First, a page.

Dynamic Duo: Singer Sweet Pea Atkinson and guitarist Randy Jacobs.
Boneshakers ready to rattle the Mystic
By Greg Cahill
OKAY, so the Boneshakers aren't a household name, but rest assured that this hard-rockin' R&B band's upcoming show at the Mystic Theater in Petaluma probably will stand as a benchmark on the local club scene this year.
How good are these guys? Let's just say that few musicians have the courage even to attempt to record an audacious cover of soul brother No. 1 James Brown's "Cold Sweat," complete with visceral funk grooves and mind-numbing Hendrix-esque guitar lines, all wrung through the funk filter to reshape this soul classic into something that is distinctly their own as the Boneshakers did on their 1996 debut Book of Spells (Virgin/Pointblank).
Sculpted around the creative core of guitarist Randy Jacobs and vocalist Sweet Pea Atkinson--both alumni of the eclectic pop band Was (Not Was)--the Boneshakers deliver a beguiling bitch's brew of soul sorcery.
For some, it's almost unsettling because, hey, African Americans aren't really supposed to play rock, right? "I feel a lot of different times that people are almost shocked that I'm a rocker," admits Jacobs, 40, during a phone interview. "I mean, the band is an R&B rock band--like the old Bar-kays or Rick James or Prince. It's a hard thing to pull off, and sometimes people almost have to see it to understand what it is.
"Even now, when they see Sweet Pea walk on stage in his hat and silk suits, they think, 'Oh, Bobby Blue Bland,' but when you hear the music, it's a lot more modern than that."
You could say that rock is very much in Jacobs', ah, bones. Growing up in Detroit, he started playing guitar at age 13. "I used to put my Fender super-reverb amp and Sears guitar in a little red wagon to go play around the corner," he recalls with an infectious laugh that punctuates much of his conversation. "Older guys would stop me and ask, 'Hey, can you really play that thing?' And I'd set up and show them.
"That's how I got a lot of my first gigs."
It wasn't long before he'd left those childish pursuits behind. In the early '70s, the Motor City was fertile musical ground, ranging from the gonzo guitar rock of proto-headbanger Ted Nugent to the rockin' soul of singer Mitch Ryder. "It was fairly diverse," says Jacobs, whose stinging guitar licks signify his Detroit roots. "When you played at a fraternity or a sorority on one of the local campuses, you'd play 'In-A-Gadda-Da-Vida' by Iron Butterfly, but then you might also play 'Chocolate Buttermilk' by Kool and the Gang.
"I had to play a little bit of everything."
It wasn't long before Jacobs earned a reputation as an ace session guitarist. Unfortunately, that led to some fairly forgettable gigs. For instance, he backed Detroit boxer Tommy Hearns on a dreadful take on Queen's "We Are the Champions"--Hearns lost to champ Sugar Ray Leonard. It sparked a burning desire to front his own band.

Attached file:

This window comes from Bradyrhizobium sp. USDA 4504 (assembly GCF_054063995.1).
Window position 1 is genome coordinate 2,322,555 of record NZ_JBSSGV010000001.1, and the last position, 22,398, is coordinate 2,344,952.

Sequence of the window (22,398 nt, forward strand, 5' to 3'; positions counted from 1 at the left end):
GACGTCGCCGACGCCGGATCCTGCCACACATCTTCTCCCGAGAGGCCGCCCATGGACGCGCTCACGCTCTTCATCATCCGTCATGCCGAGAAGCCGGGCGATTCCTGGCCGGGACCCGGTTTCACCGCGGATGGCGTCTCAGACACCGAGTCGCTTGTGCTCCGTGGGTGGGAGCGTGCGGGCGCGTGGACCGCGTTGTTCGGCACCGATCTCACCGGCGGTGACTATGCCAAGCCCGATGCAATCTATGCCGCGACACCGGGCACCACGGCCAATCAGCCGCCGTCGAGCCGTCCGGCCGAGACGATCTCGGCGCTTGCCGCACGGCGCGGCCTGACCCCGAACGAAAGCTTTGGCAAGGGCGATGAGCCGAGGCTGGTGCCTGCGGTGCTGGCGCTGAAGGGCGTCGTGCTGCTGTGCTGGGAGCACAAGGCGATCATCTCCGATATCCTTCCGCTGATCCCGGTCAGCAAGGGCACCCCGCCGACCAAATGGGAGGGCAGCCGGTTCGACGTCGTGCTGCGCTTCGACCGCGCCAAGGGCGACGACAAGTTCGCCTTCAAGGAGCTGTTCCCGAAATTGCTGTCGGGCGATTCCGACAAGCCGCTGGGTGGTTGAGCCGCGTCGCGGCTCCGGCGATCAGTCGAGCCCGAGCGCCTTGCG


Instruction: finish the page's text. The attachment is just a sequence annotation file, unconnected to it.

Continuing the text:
In 1981, he met Atkinson when they both began recording with Don Fagenson and David Weiss, the studio wizards behind Was (Not Was). "We hit it off right away," Jacobs says of Atkinson. "I think we just shared musical tastes and styles."
During his tenure with Was (Not Was), Jacobs honed his songwriting talents, co-writing the band's only Top 10 hit, 1987's novelty tune "Walk the Dinosaur," a playful dance song that started out as a lament about nuclear Armageddon.
Four years later, the band split up. Atkinson and the other Was (Not Was) singers inked a deal with Fagenson's MCA-distributed label. Jacobs joined John Butcher's Axis and toured with Australian rocker Paul Kelley. "I learned a lot from Paul and that made me all the more want a band of my own," he says, "because I had spent too much time just collecting a paycheck."
He returned to the States and backed everyone from rapper Coolio to pop star Elton John, from punker Iggy Pop to Yemenite dance hall queen Ofra Haza. In 1995, Jacobs and Atkinson reunited, blending groove-heavy R&B and hard-rock riffs. The next year, Fagenson--who has produced acclaimed albums for Bonnie Raitt, Bob Dylan, and Willie Nelson--left to produce the Rolling Stones, leaving his home studio to Jacobs and Atkinson to work on Book of Spells.
For Jacobs, the Boneshakers are a dream come true. "This is a great band--no guys showing up late or unprepared," he enthuses. "They all care; I've cut them in for a piece of the album, so that they have a vested interest because I want them to feel like they're working for themselves, too. If there's enough money to be made, fine, if not, hey, we weren't gonna make any anyway.
"But it's good--it's a really fresh feeling. Sometimes when we're playing, I just get chills because it's so funky and it's so hard."
The Boneshakers perform Friday, Aug. 15, at 9 p.m. at the Mystic Theater, 21 Petaluma Blvd. N., Petaluma. Tickets are $3. Call 765-6665 for details.
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From the August 14-20, 1997 issue of the Sonoma County Independent.
© Metro Publishing Inc.